“I learned that if you want to make change, you have to engage your people involved as part of that change,” Petch said. “That was a lesson learned by me that was executed with the entire team. It wasn’t a cultural thing; it’s a management thing. And it’s something I’ve taken back with me to North America.”
What Organizations Need to Consider When Identifying a Leader for a Foreign Assignment
Sending the right leader abroad for an expat assignment is one of the most daunting challenges that any organization can face.
Tap the right person, with the right skill sets, and that leader can open up new markets and cultivate new customers in ways that exponentially improve an organization’s bottom line.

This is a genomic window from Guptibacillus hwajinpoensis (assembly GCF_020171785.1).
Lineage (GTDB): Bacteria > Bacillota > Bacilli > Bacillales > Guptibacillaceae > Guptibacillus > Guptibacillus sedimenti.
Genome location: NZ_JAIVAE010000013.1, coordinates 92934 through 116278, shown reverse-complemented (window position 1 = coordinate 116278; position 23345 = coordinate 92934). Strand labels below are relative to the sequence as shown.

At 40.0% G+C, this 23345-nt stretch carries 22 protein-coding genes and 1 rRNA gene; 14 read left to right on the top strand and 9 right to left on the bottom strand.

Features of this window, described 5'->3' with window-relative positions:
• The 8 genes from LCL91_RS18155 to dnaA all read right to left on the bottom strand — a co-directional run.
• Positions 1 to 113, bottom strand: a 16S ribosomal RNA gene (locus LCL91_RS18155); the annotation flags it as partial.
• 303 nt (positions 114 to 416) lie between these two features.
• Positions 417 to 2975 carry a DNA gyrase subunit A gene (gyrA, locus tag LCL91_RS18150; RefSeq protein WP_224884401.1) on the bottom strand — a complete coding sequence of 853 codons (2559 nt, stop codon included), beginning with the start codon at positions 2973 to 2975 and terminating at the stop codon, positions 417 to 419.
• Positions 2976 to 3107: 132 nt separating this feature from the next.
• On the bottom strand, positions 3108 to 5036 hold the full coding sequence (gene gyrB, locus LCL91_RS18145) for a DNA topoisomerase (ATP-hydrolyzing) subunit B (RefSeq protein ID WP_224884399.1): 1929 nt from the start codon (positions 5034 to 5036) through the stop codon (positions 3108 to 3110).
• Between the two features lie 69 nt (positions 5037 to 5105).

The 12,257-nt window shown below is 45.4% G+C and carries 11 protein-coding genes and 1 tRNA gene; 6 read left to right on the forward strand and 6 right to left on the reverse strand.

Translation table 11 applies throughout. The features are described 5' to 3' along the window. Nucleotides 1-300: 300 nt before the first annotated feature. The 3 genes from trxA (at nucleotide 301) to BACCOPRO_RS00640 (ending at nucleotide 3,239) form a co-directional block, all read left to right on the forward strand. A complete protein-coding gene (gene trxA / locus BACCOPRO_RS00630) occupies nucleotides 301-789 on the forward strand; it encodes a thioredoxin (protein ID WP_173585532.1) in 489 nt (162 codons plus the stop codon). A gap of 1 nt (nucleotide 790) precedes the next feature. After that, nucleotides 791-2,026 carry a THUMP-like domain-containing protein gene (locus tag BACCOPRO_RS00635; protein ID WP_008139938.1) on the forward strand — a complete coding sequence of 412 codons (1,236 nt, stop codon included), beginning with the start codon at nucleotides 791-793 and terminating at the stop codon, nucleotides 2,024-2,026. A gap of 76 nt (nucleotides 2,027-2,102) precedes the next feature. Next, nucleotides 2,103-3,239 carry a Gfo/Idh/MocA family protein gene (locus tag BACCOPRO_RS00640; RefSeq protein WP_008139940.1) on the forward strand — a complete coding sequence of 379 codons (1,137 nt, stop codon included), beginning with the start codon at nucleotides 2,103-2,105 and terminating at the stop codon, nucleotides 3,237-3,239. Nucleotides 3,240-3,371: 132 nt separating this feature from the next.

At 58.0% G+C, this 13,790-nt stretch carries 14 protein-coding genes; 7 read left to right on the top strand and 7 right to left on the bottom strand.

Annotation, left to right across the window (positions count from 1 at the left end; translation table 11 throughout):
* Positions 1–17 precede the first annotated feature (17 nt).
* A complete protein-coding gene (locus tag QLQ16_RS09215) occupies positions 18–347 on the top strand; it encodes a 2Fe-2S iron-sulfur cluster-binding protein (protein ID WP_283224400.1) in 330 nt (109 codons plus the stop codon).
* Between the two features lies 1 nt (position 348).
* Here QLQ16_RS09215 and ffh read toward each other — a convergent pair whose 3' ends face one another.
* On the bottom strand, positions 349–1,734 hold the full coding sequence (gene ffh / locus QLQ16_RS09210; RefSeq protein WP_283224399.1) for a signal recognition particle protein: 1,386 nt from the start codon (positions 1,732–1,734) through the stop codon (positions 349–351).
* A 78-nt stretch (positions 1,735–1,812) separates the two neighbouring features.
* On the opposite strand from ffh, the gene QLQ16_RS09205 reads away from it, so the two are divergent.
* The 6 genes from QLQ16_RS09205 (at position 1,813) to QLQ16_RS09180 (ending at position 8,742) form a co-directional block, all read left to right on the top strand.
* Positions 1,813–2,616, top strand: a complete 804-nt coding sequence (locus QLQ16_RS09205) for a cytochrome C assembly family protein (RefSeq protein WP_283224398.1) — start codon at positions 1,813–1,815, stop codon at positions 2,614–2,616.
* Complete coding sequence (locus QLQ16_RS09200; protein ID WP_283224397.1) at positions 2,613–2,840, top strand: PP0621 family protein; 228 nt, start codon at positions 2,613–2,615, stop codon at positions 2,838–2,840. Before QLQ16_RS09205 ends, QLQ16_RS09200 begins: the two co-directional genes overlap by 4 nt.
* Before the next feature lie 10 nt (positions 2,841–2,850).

However, send the wrong person abroad and both the individual and the organization can suffer exponentially. The stakes are very high in these decisions.
How can you find the right person? Success in an expat assignment isn’t just about strong leadership capacity or a past record of performance. The successful expat leader has skills and competencies that are as unique as the challenges they face abroad.
Here are a few things to consider about selecting a leader for an expat assignment:
Agility. Expat leaders absolutely must be able to demonstrate agility in a number of ways. All the past successes at headquarters might equate to nothing if they can’t solve unique and complex challenges that they've never seen before. They must have the ability to extrapolate learning, and apply it to decision-making under challenging conditions. However, there is a need to be socially agile too. Expats must possess curiosity, openness, and flexibility. This will give them the ability to collaborate, build relationships and stay cool under pressure.